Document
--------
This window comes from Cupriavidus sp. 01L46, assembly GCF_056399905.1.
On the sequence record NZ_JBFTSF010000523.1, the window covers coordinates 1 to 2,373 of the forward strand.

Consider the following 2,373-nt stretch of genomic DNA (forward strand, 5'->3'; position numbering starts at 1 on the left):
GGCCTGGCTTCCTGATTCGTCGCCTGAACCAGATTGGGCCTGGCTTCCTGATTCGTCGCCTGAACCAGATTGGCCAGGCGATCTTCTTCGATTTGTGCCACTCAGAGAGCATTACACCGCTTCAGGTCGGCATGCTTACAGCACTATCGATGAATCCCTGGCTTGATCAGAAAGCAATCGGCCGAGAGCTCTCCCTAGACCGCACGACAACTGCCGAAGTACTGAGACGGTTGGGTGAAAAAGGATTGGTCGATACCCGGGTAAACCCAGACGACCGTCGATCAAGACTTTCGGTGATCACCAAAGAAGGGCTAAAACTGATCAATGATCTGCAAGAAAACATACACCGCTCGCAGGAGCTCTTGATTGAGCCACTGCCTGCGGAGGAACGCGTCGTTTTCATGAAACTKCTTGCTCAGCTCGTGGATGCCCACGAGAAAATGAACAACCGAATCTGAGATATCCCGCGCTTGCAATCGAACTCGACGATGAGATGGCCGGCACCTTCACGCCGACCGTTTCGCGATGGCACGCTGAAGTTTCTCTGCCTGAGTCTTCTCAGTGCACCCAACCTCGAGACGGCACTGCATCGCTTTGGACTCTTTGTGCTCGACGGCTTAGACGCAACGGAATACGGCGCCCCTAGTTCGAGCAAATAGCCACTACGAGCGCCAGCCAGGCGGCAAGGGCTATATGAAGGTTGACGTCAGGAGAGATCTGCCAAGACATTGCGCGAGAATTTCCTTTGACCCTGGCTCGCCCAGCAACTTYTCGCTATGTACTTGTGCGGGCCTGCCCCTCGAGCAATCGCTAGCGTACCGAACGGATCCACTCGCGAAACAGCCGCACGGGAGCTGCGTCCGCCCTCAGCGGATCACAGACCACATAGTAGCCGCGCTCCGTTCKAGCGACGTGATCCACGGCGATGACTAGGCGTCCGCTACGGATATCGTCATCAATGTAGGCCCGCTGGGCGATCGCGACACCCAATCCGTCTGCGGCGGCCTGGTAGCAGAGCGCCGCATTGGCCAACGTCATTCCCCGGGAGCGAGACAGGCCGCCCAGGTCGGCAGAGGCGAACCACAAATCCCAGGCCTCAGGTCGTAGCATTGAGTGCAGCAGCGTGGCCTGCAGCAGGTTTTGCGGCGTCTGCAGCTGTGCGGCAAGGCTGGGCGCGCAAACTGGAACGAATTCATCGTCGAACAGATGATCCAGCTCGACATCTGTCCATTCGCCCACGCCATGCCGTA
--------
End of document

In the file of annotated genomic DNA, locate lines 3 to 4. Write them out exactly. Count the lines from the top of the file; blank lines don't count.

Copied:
Consider the following 2,373-nt stretch of genomic DNA (forward strand, 5'->3'; position numbering starts at 1 on the left):
GGCCTGGCTTCCTGATTCGTCGCCTGAACCAGATTGGGCCTGGCTTCCTGATTCGTCGCCTGAACCAGATTGGCCAGGCGATCTTCTTCGATTTGTGCCACTCAGAGAGCATTACACCGCTTCAGGTCGGCATGCTTACAGCACTATCGATGAATCCCTGGCTTGATCAGAAAGCAATCGGCCGAGAGCTCTCCCTAGACCGCACGACAACTGCCGAAGTACTGAGACGGTTGGGTGAAAAAGGATTGGTCGATACCCGGGTAAACCCAGACGACCGTCGATCAAGACTTTCGGTGATCACCAAAGAAGGGCTAAAACTGATCAATGATCTGCAAGAAAACATACACCGCTCGCAGGAGCTCTTGATTGAGCCACTGCCTGCGGAGGAACGCGTCGTTTTCATGAAACTKCTTGCTCAGCTCGTGGATGCCCACGAGAAAATGAACAACCGAATCTGAGATATCCCGCGCTTGCAATCGAACTCGACGATGAGATGGCCGGCACCTTCACGCCGACCGTTTCGCGATGGCACGCTGAAGTTTCTCTGCCTGAGTCTTCTCAGTGCACCCAACCTCGAGACGGCACTGCATCGCTTTGGACTCTTTGTGCTCGACGGCTTAGACGCAACGGAATACGGCGCCCCTAGTTCGAGCAAATAGCCACTACGAGCGCCAGCCAGGCGGCAAGGGCTATATGAAGGTTGACGTCAGGAGAGATCTGCCAAGACATTGCGCGAGAATTTCCTTTGACCCTGGCTCGCCCAGCAACTTYTCGCTATGTACTTGTGCGGGCCTGCCCCTCGAGCAATCGCTAGCGTACCGAACGGATCCACTCGCGAAACAGCCGCACGGGAGCTGCGTCCGCCCTCAGCGGATCACAGACCACATAGTAGCCGCGCTCCGTTCKAGCGACGTGATCCACGGCGATGACTAGGCGTCCGCTACGGATATCGTCATCAATGTAGGCCCGCTGGGCGATCGCGACACCCAATCCGTCTGCGGCGGCCTGGTAGCAGAGCGCCGCATTGGCCAACGTCATTCCCCGGGAGCGAGACAGGCCGCCCAGGTCGGCAGAGGCGAACCACAAATCCCAGGCCTCAGGTCGTAGCATTGAGTGCAGCAGCGTGGCCTGCAGCAGGTTTTGCGGCGTCTGCAGCTGTGCGGCAAGGCTGGGCGCGCAAACTGGAACGAATTCATCGTCGAACAGATGATCCAGCTCGACATCTGTCCATTCGCCCACGCCATGCCGTA